South Pacific is Old School with a ‘ch’, not a ‘k’. Think less Hacienda revival night, more retro glamour. It was all classic tunes, breezy set pieces and dashing older gents drinking champagne. You might even expect someone to give up their seat for you on the bus home.
But whilst the dialogue was packed with old-fashioned romance and 50s postcard cheekiness, it wasn’t dated. The phrase “stingy bastard” is a running joke, and you get to see two naked sailors – which apparently “wasn’t in the original”. Original, schmoriginal I say. There was even Samantha Womack (The Artist Formerly Known As Janus) in a shower scene, albeit with more 50s bathing suits than the FHM showering she did in Up ‘n’ Under.
Ask someone if they’ve seen South Pacific and you’ll get one of two answers. One, they’ll say no. Or two, they’ll burst into a song you know but didn’t know you knew. Because this Rogers & Hammerstein classic has been around for over 60 years. And judging by the audience, most of its biggest fans have too. But with the 50s revival now big business, it’s got great retro appeal. You could imagine Mad Men’s Don Draper swirling a whisky tumbler hoping that nobody noticed him tapping his well-heeled foot. Not that the clapping, laughing, happily-humming-along people of Manchester would mind.
Its 1949 origins even meant there was smoking on stage. Smoking, remember that? It was the barometer we used to use to see who the cool kids were in school. Set during WWII, here it served to set the period well.
We’re in the South Pacific Polynesian islands, home to an American base and a French plantation owner with an eye for a US Navy nurse. They meet over a brandy, she falls in love, he tells her he killed someone, she freaks out, he drinks more brandy, she has issues with his kids being half-Polynesian and he’s asked to be a spy… all before the second act. Whilst the issues may have been handled differently by today’s writers, there are plenty of story threads, with fewer soppy ballads than you’d expect too.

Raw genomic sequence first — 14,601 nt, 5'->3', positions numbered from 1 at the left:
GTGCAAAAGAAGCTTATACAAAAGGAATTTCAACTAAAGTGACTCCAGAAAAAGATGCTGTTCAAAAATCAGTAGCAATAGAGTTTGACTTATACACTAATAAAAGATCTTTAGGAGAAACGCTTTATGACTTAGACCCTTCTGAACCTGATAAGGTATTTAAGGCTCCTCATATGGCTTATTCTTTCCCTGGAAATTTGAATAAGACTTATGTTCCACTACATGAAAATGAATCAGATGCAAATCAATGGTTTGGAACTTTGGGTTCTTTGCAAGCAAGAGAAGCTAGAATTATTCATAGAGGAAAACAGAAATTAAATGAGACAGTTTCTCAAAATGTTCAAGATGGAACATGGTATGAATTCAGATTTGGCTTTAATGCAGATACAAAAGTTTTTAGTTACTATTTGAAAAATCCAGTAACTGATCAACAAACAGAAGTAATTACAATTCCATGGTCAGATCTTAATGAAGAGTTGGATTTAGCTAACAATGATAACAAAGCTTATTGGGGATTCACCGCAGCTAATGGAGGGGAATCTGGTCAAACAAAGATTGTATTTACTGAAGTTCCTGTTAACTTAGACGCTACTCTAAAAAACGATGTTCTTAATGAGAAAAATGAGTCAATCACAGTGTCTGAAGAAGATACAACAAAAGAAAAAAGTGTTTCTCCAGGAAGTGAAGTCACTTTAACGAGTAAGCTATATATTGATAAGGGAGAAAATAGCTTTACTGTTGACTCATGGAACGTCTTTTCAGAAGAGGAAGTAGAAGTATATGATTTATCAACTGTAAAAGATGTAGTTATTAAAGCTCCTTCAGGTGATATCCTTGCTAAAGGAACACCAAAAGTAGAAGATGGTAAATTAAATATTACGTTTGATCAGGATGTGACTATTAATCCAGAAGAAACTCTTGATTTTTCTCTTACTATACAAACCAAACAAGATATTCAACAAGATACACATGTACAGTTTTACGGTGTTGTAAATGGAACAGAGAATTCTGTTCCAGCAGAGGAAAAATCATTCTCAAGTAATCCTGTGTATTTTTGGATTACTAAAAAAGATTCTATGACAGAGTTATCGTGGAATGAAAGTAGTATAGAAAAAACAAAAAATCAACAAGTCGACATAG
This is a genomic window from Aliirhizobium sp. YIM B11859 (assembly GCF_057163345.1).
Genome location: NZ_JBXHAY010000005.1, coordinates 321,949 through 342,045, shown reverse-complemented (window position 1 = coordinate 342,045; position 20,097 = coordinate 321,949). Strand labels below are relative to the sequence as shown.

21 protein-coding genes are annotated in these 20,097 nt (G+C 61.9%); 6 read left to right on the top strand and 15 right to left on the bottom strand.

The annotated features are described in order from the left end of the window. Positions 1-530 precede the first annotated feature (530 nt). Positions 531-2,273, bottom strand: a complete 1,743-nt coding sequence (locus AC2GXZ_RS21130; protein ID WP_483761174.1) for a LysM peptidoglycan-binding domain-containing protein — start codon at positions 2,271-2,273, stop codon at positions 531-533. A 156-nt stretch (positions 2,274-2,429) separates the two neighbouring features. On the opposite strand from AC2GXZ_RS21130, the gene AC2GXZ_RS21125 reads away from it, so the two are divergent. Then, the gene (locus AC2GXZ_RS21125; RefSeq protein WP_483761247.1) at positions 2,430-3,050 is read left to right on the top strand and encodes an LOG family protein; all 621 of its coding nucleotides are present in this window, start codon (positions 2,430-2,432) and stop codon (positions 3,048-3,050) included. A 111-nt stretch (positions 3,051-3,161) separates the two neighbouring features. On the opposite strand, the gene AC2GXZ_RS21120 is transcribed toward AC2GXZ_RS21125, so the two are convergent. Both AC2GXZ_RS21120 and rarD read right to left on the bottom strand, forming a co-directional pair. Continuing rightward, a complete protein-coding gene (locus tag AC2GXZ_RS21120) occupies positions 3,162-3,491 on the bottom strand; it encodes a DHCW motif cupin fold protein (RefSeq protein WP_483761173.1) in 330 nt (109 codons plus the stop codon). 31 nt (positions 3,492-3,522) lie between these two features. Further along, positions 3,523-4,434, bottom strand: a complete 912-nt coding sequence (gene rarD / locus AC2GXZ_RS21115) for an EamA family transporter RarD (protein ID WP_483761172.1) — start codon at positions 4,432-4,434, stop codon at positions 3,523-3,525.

With Samantha Womack in the lead role amid a galaxy of West End stars, the vocals are impeccable. However, the French accent of her love interest may not have cut it on Eurotrash and the chemistry could have been more heated. Alex Ferns’ comedy sailor was fun though. Seeing Trevor from Eastenders trying to work double-denim in front of Manchester’s elite served sweet justice for attacking Little Mo. Well almost.
With such high calibre orchestral and cast performances, this was the feel-good musical equivalent of one of your five a day. (Although seeing one of the blokes wearing a coconut bikini made it more like three.)
I left wanting to go on an exotic holiday where courteous gents woo you against dramatic sunsets. And sex on the beach is a tender theatrical scene that marks the start of a great romance, not a cocktail that kicks off a night in Yates’. Because even the Palace Theatre foyer offered a taste of the Pacific. Not literally – they only sell oversized bags of Maltesers – but there were palm trees, nautically dressed ushers, even a boat. So, get yourself a brandy and a bag of Maltesers, don your sharpest suit and get carried away on the retro wave of the South Pacific.
Palace Theatre Manchester
25 October – 5 November 2011